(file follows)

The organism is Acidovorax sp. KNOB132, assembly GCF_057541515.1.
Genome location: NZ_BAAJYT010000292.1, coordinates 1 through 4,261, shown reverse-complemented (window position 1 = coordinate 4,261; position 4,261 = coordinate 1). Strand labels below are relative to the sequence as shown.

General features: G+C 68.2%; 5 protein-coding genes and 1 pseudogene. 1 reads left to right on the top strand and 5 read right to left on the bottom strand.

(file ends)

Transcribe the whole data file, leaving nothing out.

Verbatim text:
The organism is Acidovorax sp. KNOB132, assembly GCF_057541515.1.
Genome location: NZ_BAAJYT010000292.1, coordinates 1 through 4,261, shown reverse-complemented (window position 1 = coordinate 4,261; position 4,261 = coordinate 1). Strand labels below are relative to the sequence as shown.

General features: G+C 68.2%; 5 protein-coding genes and 1 pseudogene. 1 reads left to right on the top strand and 5 read right to left on the bottom strand.